There is a big controversy on whether to use the term “Castilian”, or “Spanish”
Anyone who has studied Spanish, even for a while, or has had any contact with the country will be aware of the existence of “Castilian”, a term used to describe an international language and the official language of Spain and Spanish speaking countries, but which is sometimes ambiguous for foreigners.
The birthplace of the Castilian language is the historic Spanish region of Castile, which translates literally as a “land of castles”, and it is from this little known language that Spanish derived.
However, whether one should use the term Spanish or Castilian when referring to the language of Cervantes is something which has caused much controversy not only among academics and linguists, but also among politicians. It is also indirectly linked to the candid debate surrounding the other languages spoken in Spain and the controversy has not stopped at Spain’s borders. It became a European Union issue when Spain acceded to the Union in 1986 and the decision was made to use the term Spanish rather than Castilian.
Within the EU, we use the term Spanish in both verbal and written communication, despite the fact that Article 3 of the Spanish Constitution explicitly states that “Castilian is the official language of Spain” and “The other Spanish languages shall also be official in the respective Self-governing Communities in accordance with their Statutes”.
From this article, we can conclude that the official language of Spain is Castilian and all the other spoken languages are “Spanish languages”, among which are Catalan, Basque/Euskera and Galician. Moreover, according to the Royal Spanish Academy the use of the Castilian language does not exclude the use of Spanish, and is even recommended in situations where the other Spanish languages are not used. In EU texts, the term Castilian is not used to refer to one of the official languages of the Union. So, how is it that we find the Spanish Constitution and European Union documents at cross purposes? The answer may be found by looking back at a time when languages were something worth fighting for.
Regulation No.1 of 15 April 1958 of the European Economic Community is considered to be a key document governing the language arrangements and basic language principles of the EU. It also prescribes the status of languages in the European Union. Article 8 of this Regulation foresees that in the case of multilingual Member States, the Council should make a decision based on Member State petitions, as to which language should be granted the status of official and working language at Community level.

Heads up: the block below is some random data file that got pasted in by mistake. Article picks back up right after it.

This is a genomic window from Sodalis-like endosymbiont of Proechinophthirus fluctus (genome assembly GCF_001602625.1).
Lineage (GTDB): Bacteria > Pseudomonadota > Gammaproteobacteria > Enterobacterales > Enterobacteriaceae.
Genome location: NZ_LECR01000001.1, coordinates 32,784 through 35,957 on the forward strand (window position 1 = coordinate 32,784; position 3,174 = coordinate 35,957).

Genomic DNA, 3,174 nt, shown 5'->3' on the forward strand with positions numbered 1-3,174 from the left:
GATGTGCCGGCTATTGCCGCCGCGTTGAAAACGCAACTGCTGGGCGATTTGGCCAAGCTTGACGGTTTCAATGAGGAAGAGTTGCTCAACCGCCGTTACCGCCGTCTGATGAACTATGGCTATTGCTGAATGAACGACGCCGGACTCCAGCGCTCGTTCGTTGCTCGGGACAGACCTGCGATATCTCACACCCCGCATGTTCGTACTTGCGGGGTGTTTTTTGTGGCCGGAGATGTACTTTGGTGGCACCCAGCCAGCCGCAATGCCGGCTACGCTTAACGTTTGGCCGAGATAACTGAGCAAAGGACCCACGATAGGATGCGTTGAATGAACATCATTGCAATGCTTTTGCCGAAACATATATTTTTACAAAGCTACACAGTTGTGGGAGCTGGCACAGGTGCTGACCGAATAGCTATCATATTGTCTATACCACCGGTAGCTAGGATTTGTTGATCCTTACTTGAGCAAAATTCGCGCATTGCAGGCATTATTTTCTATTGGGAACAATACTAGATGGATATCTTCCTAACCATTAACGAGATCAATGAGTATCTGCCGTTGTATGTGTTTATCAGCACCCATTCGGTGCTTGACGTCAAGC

While Spain was negotiating its accession to the EU in 1986, the term Spanish was used in the Regulation governing the language regime of the Union. At the end of the negotiations, in order to apply the Constitution, Spanish authorities replaced the term with Castilian. However, in other language versions of the same text, the term “Spanish” was wrongly left in the wording. The negotiators most probably wanted to keep the term “Castilian” in all linguistic versions, but they did not have the mandate to decide on its transposition into other languages or on actual divergences between Spanish texts.
Finally, when Spain acceded to the Union, in order to dissipate any doubts, the Spanish permanent representation sent a letter to the Secretary General of the Council on 4 March 1986 expressing “Spanish authorities’ desire to use the term “Spanish (language)” for all the references to the language of Spain, as a Member State.” This resolved the discussion at EU level and since then Spanish has remained the dominant term.
It is only if we go back to Regulation No.1, that we can find the same term as is used in the Spanish Constitution (“Castilian”), and this of course is true only for the Spanish version of the text. In all other language versions of the Regulation, the term Spanish remains. At this point, it must be added that the translators are not to be blamed for this lack of consistency, as the issue was decided on the basis of political pragmatism and what was appropriate at the time.
This seemingly insignificant linguistic puzzle of European construction leads us to consider all the possible implications of using one term over another. This is also an example of how by one small step we can fossilize a linguistic term for decades and make it a norm for generations to come.
Labrie, N. La construction linguistique de la Communauté européenne, Honore Champion Editeur, Paris, 1993.
 “el deseo de las autoridades españoles que, con carácter general en toda referencia de la lengua de España como Estado miembro, se utilice la expresión “lengua española””.
Published initially in One Europe on 22 Aug 2014